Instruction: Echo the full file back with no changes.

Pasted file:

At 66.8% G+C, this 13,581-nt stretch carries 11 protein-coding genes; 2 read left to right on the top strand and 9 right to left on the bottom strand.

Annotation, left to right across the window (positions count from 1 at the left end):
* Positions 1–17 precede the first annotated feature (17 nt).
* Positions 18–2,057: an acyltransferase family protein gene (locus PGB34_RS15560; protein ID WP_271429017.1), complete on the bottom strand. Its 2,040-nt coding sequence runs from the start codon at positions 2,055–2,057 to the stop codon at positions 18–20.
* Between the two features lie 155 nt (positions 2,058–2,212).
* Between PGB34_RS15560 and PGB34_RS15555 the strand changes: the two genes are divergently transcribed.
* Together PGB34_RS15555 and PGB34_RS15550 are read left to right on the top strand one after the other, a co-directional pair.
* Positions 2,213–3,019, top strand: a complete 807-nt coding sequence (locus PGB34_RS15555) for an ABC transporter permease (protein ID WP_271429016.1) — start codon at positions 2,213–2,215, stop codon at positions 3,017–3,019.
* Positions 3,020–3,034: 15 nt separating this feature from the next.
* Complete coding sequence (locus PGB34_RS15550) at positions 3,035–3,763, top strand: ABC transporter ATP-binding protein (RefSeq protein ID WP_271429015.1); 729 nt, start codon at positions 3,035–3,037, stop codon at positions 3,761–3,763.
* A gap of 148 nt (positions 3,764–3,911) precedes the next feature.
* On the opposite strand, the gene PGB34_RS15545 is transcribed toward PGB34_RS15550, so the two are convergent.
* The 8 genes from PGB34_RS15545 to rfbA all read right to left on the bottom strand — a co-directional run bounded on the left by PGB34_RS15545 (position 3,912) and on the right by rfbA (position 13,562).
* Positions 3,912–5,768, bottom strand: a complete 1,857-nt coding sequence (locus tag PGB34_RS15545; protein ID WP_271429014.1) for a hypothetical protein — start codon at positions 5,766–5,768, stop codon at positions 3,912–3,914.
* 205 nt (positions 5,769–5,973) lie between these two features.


At 66.8% G+C, this 13,581-nt stretch carries 11 protein-coding genes; 2 read left to right on the top strand and 9 right to left on the bottom strand.

Annotation, left to right across the window (positions count from 1 at the left end):
* Positions 1–17 precede the first annotated feature (17 nt).
* Positions 18–2,057: an acyltransferase family protein gene (locus PGB34_RS15560; protein ID WP_271429017.1), complete on the bottom strand. Its 2,040-nt coding sequence runs from the start codon at positions 2,055–2,057 to the stop codon at positions 18–20.
* Between the two features lie 155 nt (positions 2,058–2,212).
* Between PGB34_RS15560 and PGB34_RS15555 the strand changes: the two genes are divergently transcribed.
* Together PGB34_RS15555 and PGB34_RS15550 are read left to right on the top strand one after the other, a co-directional pair.
* Positions 2,213–3,019, top strand: a complete 807-nt coding sequence (locus PGB34_RS15555) for an ABC transporter permease (protein ID WP_271429016.1) — start codon at positions 2,213–2,215, stop codon at positions 3,017–3,019.
* Positions 3,020–3,034: 15 nt separating this feature from the next.
* Complete coding sequence (locus PGB34_RS15550) at positions 3,035–3,763, top strand: ABC transporter ATP-binding protein (RefSeq protein ID WP_271429015.1); 729 nt, start codon at positions 3,035–3,037, stop codon at positions 3,761–3,763.
* A gap of 148 nt (positions 3,764–3,911) precedes the next feature.
* On the opposite strand, the gene PGB34_RS15545 is transcribed toward PGB34_RS15550, so the two are convergent.
* The 8 genes from PGB34_RS15545 to rfbA all read right to left on the bottom strand — a co-directional run bounded on the left by PGB34_RS15545 (position 3,912) and on the right by rfbA (position 13,562).
* Positions 3,912–5,768, bottom strand: a complete 1,857-nt coding sequence (locus tag PGB34_RS15545; protein ID WP_271429014.1) for a hypothetical protein — start codon at positions 5,766–5,768, stop codon at positions 3,912–3,914.
* 205 nt (positions 5,769–5,973) lie between these two features.